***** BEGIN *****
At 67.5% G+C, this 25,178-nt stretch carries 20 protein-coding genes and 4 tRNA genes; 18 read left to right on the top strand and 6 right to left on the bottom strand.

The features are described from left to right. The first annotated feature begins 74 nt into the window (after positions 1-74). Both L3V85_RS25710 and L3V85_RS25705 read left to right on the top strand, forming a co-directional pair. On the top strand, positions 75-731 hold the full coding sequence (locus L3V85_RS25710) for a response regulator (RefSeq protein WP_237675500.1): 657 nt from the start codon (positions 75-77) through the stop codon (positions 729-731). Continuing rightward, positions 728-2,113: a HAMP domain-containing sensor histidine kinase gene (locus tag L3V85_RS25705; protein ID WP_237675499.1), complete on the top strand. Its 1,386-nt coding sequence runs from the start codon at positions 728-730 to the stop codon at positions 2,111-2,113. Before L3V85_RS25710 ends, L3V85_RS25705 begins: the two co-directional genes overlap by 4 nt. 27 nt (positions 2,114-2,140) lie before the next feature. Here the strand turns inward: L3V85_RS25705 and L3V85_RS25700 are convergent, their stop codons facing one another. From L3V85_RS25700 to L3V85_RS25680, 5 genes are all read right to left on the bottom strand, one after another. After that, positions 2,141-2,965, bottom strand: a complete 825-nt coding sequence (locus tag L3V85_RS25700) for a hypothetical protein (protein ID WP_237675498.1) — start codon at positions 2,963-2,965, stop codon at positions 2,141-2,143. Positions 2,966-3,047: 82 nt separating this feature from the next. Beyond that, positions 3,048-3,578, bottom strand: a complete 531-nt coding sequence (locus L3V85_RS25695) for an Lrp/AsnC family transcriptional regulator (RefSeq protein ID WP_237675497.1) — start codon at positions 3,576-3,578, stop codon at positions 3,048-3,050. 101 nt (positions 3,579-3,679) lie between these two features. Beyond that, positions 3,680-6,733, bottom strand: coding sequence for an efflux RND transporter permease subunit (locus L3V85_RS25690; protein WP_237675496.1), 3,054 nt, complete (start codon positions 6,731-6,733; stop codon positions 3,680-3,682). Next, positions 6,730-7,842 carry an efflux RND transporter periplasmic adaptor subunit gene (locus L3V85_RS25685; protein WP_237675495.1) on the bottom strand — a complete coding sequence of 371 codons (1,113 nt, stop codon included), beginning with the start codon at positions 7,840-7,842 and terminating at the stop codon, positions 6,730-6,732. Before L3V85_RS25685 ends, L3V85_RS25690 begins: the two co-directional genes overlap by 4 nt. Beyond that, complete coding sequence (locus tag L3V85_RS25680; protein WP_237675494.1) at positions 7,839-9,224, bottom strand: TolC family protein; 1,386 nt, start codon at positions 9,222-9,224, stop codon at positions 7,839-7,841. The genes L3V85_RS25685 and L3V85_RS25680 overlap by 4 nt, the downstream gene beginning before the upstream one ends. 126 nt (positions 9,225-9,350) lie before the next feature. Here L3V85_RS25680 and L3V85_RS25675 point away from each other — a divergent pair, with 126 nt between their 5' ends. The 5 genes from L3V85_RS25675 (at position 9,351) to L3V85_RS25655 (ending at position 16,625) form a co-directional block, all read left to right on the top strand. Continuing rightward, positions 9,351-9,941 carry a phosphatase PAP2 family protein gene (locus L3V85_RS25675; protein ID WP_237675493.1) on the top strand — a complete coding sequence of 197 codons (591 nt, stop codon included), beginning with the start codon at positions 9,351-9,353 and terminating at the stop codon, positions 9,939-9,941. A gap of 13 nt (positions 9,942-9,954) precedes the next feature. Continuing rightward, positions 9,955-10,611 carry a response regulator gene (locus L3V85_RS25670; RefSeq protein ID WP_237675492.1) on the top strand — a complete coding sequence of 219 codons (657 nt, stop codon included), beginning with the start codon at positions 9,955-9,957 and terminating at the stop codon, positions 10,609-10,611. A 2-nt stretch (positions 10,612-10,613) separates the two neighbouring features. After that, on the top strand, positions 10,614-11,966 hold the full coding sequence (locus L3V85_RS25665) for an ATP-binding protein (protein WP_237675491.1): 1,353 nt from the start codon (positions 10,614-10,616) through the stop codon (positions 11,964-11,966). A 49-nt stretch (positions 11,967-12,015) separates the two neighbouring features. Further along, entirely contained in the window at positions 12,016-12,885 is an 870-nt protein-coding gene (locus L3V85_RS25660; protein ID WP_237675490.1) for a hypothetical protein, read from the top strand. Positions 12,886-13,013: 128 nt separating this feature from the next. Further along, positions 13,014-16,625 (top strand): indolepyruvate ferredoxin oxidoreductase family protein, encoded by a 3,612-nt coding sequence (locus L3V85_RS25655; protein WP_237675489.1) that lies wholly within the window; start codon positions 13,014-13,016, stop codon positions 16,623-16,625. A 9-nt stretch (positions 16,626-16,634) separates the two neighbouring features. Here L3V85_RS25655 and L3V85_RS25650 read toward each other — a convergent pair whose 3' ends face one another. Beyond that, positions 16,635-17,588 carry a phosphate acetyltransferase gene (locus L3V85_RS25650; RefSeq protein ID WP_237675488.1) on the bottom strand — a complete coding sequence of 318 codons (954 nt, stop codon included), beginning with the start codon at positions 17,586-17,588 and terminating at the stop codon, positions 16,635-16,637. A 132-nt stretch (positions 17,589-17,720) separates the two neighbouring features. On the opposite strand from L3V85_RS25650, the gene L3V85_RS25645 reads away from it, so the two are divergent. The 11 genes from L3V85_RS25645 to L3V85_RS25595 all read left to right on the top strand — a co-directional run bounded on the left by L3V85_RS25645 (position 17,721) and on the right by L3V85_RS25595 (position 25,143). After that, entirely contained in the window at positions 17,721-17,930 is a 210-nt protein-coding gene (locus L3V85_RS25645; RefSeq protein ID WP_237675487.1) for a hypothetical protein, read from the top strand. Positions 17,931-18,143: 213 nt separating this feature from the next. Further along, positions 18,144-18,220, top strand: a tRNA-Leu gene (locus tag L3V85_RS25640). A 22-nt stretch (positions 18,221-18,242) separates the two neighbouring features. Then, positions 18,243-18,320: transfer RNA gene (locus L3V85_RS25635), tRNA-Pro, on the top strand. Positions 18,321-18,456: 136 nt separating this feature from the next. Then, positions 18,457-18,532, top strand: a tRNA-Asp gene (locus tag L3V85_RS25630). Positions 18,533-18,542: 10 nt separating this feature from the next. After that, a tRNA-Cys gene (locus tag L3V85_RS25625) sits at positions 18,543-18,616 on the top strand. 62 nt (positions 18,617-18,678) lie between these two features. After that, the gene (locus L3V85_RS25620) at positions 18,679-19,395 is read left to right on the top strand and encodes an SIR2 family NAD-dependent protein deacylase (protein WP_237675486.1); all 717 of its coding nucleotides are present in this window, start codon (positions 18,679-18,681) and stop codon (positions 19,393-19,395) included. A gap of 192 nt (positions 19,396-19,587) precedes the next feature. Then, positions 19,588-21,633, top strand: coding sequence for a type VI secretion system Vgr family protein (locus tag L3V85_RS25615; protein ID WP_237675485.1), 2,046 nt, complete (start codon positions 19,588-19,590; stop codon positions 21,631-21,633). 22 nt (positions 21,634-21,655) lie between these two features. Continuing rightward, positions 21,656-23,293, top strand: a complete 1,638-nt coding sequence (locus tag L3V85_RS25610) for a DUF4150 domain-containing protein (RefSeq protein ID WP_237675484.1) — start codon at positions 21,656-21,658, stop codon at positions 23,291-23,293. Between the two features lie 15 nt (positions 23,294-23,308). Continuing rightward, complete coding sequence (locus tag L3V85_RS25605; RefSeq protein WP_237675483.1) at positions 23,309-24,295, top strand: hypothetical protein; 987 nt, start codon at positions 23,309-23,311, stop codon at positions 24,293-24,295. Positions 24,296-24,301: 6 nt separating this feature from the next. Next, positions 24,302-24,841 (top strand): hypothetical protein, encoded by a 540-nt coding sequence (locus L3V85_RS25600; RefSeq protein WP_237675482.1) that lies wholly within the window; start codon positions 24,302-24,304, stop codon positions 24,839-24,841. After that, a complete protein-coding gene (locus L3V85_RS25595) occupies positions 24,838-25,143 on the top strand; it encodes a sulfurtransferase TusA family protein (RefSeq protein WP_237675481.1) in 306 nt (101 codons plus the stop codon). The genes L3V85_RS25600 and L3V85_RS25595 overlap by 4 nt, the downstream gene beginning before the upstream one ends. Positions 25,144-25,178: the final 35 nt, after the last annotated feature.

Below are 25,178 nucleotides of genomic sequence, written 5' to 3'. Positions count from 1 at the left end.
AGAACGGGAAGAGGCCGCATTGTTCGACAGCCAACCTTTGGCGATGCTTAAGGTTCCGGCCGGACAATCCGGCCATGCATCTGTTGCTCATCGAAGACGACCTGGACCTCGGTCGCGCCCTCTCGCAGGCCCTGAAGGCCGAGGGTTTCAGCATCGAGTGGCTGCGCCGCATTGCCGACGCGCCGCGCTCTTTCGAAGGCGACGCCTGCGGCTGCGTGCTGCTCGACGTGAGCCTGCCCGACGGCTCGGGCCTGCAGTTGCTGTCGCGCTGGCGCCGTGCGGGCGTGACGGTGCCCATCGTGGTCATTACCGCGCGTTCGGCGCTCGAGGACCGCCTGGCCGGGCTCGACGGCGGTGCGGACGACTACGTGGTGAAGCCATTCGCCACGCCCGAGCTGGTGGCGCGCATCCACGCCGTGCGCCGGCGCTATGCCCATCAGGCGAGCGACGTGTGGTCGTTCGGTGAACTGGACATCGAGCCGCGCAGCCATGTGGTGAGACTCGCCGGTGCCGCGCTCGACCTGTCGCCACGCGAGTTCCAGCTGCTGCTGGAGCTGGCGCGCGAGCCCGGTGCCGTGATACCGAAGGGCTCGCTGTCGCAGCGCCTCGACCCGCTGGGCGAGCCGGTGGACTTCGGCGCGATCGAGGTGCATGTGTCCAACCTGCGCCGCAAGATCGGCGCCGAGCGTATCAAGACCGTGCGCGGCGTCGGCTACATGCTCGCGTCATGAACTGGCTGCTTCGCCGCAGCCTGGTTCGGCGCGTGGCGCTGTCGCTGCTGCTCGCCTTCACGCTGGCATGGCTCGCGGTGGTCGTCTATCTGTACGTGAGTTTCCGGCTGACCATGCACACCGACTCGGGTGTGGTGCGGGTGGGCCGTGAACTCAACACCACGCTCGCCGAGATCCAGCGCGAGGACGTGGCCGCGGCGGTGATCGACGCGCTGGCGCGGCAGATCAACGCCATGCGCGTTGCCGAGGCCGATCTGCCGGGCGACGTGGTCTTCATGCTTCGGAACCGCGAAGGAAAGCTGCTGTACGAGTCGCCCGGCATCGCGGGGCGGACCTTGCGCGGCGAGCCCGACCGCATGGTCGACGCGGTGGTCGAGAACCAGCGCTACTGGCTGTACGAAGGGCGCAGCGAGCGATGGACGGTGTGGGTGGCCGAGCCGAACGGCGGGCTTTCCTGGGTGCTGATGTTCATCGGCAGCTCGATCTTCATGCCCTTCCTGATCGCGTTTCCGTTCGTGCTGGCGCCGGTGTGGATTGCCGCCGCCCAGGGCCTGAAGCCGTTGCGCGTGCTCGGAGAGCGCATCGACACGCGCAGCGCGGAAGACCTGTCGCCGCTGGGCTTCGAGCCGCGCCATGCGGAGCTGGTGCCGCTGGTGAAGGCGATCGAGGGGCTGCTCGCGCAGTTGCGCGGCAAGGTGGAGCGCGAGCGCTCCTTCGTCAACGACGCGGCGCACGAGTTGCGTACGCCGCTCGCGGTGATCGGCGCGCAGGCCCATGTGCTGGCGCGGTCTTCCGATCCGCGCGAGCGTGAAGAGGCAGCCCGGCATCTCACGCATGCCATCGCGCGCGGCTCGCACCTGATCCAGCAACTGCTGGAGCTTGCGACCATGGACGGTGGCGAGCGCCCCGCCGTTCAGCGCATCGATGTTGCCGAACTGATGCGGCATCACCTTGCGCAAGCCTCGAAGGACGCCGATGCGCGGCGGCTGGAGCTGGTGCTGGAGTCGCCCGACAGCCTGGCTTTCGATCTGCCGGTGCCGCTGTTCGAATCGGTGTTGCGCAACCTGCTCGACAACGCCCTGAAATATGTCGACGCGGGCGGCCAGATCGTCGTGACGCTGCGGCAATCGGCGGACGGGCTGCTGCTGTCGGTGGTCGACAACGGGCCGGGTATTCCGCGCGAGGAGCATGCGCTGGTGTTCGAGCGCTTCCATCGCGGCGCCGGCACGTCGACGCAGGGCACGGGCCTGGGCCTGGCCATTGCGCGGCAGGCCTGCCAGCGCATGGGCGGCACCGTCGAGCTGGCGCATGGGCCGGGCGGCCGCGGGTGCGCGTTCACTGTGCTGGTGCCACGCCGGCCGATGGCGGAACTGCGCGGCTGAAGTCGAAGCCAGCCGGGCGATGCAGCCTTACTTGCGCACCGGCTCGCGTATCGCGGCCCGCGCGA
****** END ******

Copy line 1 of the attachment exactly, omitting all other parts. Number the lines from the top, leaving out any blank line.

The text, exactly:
At 67.5% G+C, this 25,178-nt stretch carries 20 protein-coding genes and 4 tRNA genes; 18 read left to right on the top strand and 6 right to left on the bottom strand.